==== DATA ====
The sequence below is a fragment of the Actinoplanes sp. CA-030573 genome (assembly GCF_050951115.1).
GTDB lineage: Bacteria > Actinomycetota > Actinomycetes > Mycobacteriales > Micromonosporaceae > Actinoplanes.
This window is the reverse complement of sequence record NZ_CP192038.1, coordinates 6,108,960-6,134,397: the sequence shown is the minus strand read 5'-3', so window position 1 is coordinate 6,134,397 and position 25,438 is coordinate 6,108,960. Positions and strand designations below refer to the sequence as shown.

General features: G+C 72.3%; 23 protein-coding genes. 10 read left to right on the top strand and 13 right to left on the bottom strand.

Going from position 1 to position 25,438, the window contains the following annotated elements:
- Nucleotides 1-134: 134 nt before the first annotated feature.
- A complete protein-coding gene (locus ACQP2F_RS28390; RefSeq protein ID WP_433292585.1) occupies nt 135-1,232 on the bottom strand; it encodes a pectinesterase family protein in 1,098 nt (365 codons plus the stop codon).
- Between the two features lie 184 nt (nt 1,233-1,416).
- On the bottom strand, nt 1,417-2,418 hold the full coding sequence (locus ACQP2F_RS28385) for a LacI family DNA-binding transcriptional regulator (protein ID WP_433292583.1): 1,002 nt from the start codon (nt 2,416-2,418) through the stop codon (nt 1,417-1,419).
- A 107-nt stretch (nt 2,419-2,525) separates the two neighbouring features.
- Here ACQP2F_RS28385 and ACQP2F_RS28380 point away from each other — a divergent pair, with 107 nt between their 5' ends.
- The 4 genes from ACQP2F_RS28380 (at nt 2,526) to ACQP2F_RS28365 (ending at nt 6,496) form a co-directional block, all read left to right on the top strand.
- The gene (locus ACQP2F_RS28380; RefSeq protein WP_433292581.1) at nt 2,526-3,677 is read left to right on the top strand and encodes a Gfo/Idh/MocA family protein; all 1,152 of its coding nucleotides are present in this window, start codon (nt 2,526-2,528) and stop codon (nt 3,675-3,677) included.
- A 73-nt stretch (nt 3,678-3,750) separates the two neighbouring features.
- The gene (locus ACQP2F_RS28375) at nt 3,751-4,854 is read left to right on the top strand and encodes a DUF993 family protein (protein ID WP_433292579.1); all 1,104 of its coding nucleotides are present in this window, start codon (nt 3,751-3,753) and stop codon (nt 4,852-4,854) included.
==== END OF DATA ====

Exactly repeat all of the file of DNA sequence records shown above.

The sequence below is a fragment of the Actinoplanes sp. CA-030573 genome (assembly GCF_050951115.1).
GTDB lineage: Bacteria > Actinomycetota > Actinomycetes > Mycobacteriales > Micromonosporaceae > Actinoplanes.
This window is the reverse complement of sequence record NZ_CP192038.1, coordinates 6,108,960-6,134,397: the sequence shown is the minus strand read 5'-3', so window position 1 is coordinate 6,134,397 and position 25,438 is coordinate 6,108,960. Positions and strand designations below refer to the sequence as shown.

General features: G+C 72.3%; 23 protein-coding genes. 10 read left to right on the top strand and 13 right to left on the bottom strand.

Going from position 1 to position 25,438, the window contains the following annotated elements:
- Nucleotides 1-134: 134 nt before the first annotated feature.
- A complete protein-coding gene (locus ACQP2F_RS28390; RefSeq protein ID WP_433292585.1) occupies nt 135-1,232 on the bottom strand; it encodes a pectinesterase family protein in 1,098 nt (365 codons plus the stop codon).
- Between the two features lie 184 nt (nt 1,233-1,416).
- On the bottom strand, nt 1,417-2,418 hold the full coding sequence (locus ACQP2F_RS28385) for a LacI family DNA-binding transcriptional regulator (protein ID WP_433292583.1): 1,002 nt from the start codon (nt 2,416-2,418) through the stop codon (nt 1,417-1,419).
- A 107-nt stretch (nt 2,419-2,525) separates the two neighbouring features.
- Here ACQP2F_RS28385 and ACQP2F_RS28380 point away from each other — a divergent pair, with 107 nt between their 5' ends.
- The 4 genes from ACQP2F_RS28380 (at nt 2,526) to ACQP2F_RS28365 (ending at nt 6,496) form a co-directional block, all read left to right on the top strand.
- The gene (locus ACQP2F_RS28380; RefSeq protein WP_433292581.1) at nt 2,526-3,677 is read left to right on the top strand and encodes a Gfo/Idh/MocA family protein; all 1,152 of its coding nucleotides are present in this window, start codon (nt 2,526-2,528) and stop codon (nt 3,675-3,677) included.
- A 73-nt stretch (nt 3,678-3,750) separates the two neighbouring features.
- The gene (locus ACQP2F_RS28375) at nt 3,751-4,854 is read left to right on the top strand and encodes a DUF993 family protein (protein ID WP_433292579.1); all 1,104 of its coding nucleotides are present in this window, start codon (nt 3,751-3,753) and stop codon (nt 4,852-4,854) included.